I posted something and got so excellent advice, so l m going to try it again. Got alittle front end shimmy in my car and everything seems tight on the front end and don't have any play in the steering wheel. Only does it on slow speed and on asphalt. I was thinking about getting a steering stabilizer from langs or macs. Is it really worth buying or has anyone had any experience with them?
The steering stabilizer works, but you should be able to get rid of the shimmy without it.
Doublecheck your front end alignment (especially caster) versus the Ford specs. Here is an older thread that talks about how to check caster:
On my car, I have found that the slightest amount of slop in the drag link ends or tie rod ends can result in low speed shimmy. With the car sitting in the garage, get under the car and try to push and pull the drag link from side to side. Any "clicking" indicates slop that needs to be tightened up. If the tie rod checks good, grab the pitman arm and pull it from side to side to check for "clicking".
Also, check your front wheel bearings to make sure they are snug, but still allow the front wheels to turn freely.
If you find any slop, you can either file the ball caps, or use the shims that the vendors sell:
Check the king pins for play too
There is a lot to making you car track correctly and be able go down the road without a death grip on the wheel. In addition to what has already been mentioned as far as checking for wear, check the pitman arm to steering shaft to ensure there is no play there. Don't forget the bushings in that bracket can also allow the shaft to slop around.
When you make your toe in adjustment, here is how I do it with the reasoning behind it. First, when Ford gives the specs for toe in they are giving you a set number of degrees expressed in inches. Suppose for a moment you measure at the worst possible wheel position for error and it shows toe in perfect. It may in that case be zero or even toe out.
I use a shower curtain rod and mark each tire at the rear. Take your measurement with your shower curtain rod. Now rotate those same wheels 180 degrees and measure again. Compare that number to the spec Ford gives. Doing it this way you have eliminated runout error common especially in wood wheels.
If all checks out ok, make sure the front spring shackles are not too tight. They should allow for side to side movement freely.
Also ensure that the front spring clips (U-bolts) are tight.
Butch: I had that to happen to my '19 and I traced it to the fact that when I assembled the axle it tilted forward instead of backwards. Look at page 45 para 146 and check that . I changed the axle and the shimmy was gone. Just my opinion. It is worth checking.
Get it done and have fun with the "T"
Shimmy at about 12mph is an instability like airplane flutter, motorcycle 'tank slapper' or a clarinet reed. By all means check and fix caster, wear etc, but the only really significant factor is damping. This can be an add-on damper, but it's easier and cheaper just to add a bit of friction.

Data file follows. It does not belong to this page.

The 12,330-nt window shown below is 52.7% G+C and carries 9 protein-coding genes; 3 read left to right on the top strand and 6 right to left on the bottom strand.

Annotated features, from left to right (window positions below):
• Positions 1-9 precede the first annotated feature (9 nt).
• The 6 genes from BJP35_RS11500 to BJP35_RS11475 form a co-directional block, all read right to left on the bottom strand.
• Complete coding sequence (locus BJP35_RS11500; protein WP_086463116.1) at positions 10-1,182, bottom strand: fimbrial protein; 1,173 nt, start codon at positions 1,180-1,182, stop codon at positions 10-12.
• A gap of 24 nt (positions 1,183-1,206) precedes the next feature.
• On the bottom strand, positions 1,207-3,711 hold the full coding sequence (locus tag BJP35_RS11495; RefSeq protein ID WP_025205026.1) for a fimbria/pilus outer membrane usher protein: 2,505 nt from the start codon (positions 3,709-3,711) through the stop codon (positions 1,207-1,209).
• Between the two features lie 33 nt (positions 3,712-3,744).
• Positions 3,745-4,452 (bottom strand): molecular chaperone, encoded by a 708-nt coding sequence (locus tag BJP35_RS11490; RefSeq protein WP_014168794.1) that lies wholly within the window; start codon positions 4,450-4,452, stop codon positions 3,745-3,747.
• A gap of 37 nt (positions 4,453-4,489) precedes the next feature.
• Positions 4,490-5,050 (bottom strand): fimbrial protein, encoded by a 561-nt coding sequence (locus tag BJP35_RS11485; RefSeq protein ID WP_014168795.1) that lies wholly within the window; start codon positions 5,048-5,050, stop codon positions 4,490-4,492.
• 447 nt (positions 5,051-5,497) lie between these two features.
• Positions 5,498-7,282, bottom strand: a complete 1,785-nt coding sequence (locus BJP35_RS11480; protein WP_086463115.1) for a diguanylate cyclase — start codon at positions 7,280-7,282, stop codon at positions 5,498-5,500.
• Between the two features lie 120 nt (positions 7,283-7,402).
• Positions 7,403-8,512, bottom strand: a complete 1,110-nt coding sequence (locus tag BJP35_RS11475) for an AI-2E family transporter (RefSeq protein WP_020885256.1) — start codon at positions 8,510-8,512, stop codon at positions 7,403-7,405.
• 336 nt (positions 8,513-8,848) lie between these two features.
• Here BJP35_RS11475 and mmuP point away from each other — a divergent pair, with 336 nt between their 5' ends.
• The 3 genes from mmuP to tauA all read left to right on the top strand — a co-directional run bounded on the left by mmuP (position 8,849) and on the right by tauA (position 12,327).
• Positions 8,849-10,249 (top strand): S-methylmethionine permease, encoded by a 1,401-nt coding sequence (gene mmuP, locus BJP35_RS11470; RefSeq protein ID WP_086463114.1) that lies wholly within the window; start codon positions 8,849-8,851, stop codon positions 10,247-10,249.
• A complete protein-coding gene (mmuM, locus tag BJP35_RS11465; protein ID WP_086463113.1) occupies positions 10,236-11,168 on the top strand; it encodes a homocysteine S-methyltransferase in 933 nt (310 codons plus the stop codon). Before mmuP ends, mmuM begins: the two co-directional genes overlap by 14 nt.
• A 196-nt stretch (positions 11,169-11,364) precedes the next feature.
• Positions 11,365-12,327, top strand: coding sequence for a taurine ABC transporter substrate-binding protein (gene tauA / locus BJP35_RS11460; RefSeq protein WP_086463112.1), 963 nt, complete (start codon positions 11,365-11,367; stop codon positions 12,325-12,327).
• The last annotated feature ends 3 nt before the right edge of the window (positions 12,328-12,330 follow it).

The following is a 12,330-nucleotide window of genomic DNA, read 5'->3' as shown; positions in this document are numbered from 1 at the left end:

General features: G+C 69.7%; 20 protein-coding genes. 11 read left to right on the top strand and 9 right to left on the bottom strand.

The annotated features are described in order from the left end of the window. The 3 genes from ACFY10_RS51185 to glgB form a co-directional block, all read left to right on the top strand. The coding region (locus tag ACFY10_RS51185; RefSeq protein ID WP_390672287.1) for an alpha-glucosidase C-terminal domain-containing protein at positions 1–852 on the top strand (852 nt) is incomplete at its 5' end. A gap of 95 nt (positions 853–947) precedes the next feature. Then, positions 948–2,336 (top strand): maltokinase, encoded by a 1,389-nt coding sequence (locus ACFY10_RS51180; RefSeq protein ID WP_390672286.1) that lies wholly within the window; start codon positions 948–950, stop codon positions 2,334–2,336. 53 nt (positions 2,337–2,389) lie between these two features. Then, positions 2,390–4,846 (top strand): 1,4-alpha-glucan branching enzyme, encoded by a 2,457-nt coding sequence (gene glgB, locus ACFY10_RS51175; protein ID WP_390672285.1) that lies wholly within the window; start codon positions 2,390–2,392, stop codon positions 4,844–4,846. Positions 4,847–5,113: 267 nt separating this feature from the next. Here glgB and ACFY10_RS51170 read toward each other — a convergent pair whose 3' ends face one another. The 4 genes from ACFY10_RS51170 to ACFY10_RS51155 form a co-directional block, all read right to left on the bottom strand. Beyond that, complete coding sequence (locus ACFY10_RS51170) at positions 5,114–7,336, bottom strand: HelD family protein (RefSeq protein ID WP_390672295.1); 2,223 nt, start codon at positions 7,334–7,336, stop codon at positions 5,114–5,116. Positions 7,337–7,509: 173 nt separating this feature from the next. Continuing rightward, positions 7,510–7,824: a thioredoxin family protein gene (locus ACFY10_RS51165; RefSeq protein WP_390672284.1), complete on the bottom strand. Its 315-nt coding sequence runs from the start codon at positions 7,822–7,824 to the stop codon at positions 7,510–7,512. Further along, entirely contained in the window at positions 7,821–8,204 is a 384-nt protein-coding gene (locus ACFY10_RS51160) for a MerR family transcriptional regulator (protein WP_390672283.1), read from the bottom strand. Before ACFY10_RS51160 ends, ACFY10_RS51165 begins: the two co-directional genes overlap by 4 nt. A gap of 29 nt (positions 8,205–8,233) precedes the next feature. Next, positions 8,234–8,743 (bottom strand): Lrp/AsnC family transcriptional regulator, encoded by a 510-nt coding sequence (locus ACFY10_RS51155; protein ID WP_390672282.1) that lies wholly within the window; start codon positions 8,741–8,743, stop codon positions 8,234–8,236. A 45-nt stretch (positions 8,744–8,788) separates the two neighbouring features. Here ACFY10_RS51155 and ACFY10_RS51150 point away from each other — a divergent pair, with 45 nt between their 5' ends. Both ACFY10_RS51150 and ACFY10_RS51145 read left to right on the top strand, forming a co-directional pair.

It's worked 100% on my '26 (the bigger balloon tyres are worse than beaded edge), and nothing else did work.
As long as the stub axles have only minimal up-and-down freedom in the axle, you can add friction just by tightening the spindle bolts A LITTLE. If you do have up-and-down play, add a shim washer to the spindle between the stub axle and the axle, at the bottom.
The best thing to do is to jack up the front axle and disconnect the track rod. Then, each wheel will steer on its own. Remove the spindle split pin and slacken the lock nut. Then tighten the top of the spindle while 'steering' the wheel. You need just-perceptible friction. When you re-tighten the lock nut, it may get tighter, so check and allow for this.
The last time I fixed a shimmy on one of my cars it was the spindle arm loose where it connects to the spindle. I tightened up the nut and re-installed the cotter pin. That was about 4 years ago and it hasn't shimmied since. Anything in the steering system can be loose causing the shimmy. Problem is that it kind of bounces. The system is built to self center when everything is in alignment. A bump movement tends to bounce. This can be a bump in the road or a wheel out of balance. So if it moves one way the self centering moves it the opposite direction but if something is loose, one wheel will go past center and bump in the other direction and so on. If everything is tight and in alignment, it goes along smoothly.
My recent experience with shimmy on a 1927 Touring lead me to believe (in my case) that it is the tyres. We cured the shimmy 3 months back by simply swapping the front wheels left to right.
Three months on after being stored in the garage our first drive the shimmy was back. Suspect that there must be flat spots on the tyres. The trick will be drive it until the tyres get warm and see from there. It really is a violent shimmy and it can be clearly seen as the vehicle drives down the road. This is a vehicle that has never had shimmy until the engine was changed out. we went through all of the documented fixes and checks and now back to square one
You can keep the tires from getting flat spots by jacking up the front axle and putting on stands while the car is parked for an extended period.
Chris already picked up on this, it is no so uncommon to have these backwards. Make sure that your spring perches are not on the wrong sides, Also check you tire pressures.